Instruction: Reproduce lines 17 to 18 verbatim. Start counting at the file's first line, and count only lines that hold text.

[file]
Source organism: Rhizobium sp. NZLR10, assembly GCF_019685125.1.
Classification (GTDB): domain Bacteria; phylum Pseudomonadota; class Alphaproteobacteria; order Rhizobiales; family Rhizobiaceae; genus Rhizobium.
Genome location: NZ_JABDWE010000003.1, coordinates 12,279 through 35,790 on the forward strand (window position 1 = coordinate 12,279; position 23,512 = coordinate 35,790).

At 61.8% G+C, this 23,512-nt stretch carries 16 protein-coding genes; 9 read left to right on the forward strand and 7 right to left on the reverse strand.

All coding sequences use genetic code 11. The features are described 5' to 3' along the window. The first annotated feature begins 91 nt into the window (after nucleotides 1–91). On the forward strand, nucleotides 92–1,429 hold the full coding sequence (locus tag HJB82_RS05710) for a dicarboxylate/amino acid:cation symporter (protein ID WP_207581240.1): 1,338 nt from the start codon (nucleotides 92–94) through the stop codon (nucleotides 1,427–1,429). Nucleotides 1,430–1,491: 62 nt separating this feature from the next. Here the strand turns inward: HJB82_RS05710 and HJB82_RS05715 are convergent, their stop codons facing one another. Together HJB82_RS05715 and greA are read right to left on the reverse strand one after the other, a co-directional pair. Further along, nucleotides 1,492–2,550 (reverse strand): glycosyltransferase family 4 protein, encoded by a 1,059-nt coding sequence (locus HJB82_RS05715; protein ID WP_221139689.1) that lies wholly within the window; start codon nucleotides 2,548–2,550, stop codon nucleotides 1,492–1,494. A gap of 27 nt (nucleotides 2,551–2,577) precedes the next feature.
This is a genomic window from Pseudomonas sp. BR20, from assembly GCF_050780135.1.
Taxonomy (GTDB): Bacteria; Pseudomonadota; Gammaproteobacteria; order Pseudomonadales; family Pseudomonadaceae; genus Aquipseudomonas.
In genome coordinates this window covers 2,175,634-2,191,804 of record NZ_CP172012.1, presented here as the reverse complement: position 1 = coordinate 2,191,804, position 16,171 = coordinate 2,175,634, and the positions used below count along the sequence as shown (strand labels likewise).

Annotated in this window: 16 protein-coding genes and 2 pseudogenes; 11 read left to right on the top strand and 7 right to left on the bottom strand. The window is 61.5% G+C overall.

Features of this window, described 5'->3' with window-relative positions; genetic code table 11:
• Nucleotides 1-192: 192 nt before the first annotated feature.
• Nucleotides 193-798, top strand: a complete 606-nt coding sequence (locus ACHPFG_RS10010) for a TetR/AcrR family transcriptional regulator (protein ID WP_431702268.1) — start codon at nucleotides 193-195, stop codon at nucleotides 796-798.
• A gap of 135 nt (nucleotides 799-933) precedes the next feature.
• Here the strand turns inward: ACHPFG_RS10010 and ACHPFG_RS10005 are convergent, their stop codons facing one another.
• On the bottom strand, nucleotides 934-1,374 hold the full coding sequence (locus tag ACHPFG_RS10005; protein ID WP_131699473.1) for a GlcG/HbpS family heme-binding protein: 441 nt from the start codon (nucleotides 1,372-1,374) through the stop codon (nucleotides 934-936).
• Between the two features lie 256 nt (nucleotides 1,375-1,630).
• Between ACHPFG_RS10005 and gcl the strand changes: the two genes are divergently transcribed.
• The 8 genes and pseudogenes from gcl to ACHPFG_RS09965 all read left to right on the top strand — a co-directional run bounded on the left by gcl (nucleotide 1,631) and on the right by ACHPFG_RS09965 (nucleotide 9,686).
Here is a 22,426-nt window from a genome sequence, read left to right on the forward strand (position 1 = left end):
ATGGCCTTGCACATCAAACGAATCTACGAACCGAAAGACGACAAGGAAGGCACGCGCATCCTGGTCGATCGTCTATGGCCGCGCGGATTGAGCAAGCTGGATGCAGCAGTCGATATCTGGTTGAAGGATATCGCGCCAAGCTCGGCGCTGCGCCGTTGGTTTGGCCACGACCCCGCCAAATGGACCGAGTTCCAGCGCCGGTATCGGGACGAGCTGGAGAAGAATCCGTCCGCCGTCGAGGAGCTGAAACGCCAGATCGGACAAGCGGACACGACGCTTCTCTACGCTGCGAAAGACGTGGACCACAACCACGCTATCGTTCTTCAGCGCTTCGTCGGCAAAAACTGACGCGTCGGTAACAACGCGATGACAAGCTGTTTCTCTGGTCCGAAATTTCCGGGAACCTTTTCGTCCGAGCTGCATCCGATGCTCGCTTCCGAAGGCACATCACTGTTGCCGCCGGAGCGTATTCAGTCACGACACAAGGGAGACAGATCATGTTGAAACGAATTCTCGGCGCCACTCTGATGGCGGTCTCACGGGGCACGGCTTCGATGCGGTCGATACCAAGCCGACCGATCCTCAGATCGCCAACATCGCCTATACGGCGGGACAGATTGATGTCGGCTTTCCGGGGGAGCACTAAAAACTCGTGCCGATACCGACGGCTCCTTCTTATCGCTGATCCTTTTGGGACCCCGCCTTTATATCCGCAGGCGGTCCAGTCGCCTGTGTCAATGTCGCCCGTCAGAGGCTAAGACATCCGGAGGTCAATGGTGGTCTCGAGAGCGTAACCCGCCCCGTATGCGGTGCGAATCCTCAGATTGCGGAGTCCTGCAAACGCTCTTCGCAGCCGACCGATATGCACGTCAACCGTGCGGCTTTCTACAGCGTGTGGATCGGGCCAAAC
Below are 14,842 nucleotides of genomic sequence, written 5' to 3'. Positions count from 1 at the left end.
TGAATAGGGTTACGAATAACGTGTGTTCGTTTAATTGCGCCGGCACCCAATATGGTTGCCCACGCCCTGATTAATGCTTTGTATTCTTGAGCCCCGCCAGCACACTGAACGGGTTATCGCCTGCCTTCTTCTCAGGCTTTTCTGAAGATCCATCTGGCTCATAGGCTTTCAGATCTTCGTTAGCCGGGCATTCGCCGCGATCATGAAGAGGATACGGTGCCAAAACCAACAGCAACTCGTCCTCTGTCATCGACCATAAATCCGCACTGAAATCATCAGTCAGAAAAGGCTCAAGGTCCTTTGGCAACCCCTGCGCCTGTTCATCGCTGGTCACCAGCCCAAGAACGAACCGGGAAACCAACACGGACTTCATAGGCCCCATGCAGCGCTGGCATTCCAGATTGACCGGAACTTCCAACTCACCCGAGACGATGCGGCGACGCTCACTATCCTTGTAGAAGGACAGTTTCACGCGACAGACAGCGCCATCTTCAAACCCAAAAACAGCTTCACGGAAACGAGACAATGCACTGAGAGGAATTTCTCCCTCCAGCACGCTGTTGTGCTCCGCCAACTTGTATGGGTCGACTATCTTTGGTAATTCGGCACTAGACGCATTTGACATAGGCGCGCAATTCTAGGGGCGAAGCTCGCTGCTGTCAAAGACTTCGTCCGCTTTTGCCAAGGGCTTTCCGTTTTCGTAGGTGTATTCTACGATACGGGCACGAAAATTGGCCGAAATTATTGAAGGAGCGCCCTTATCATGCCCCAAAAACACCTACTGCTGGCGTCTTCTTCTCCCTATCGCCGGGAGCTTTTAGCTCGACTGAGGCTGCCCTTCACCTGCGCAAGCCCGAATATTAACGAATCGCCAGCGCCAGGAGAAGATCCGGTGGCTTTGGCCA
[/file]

• Between ACHPFG_RS10005 and gcl the strand changes: the two genes are divergently transcribed.
• The 8 genes and pseudogenes from gcl to ACHPFG_RS09965 all read left to right on the top strand — a co-directional run bounded on the left by gcl (nucleotide 1,631) and on the right by ACHPFG_RS09965 (nucleotide 9,686).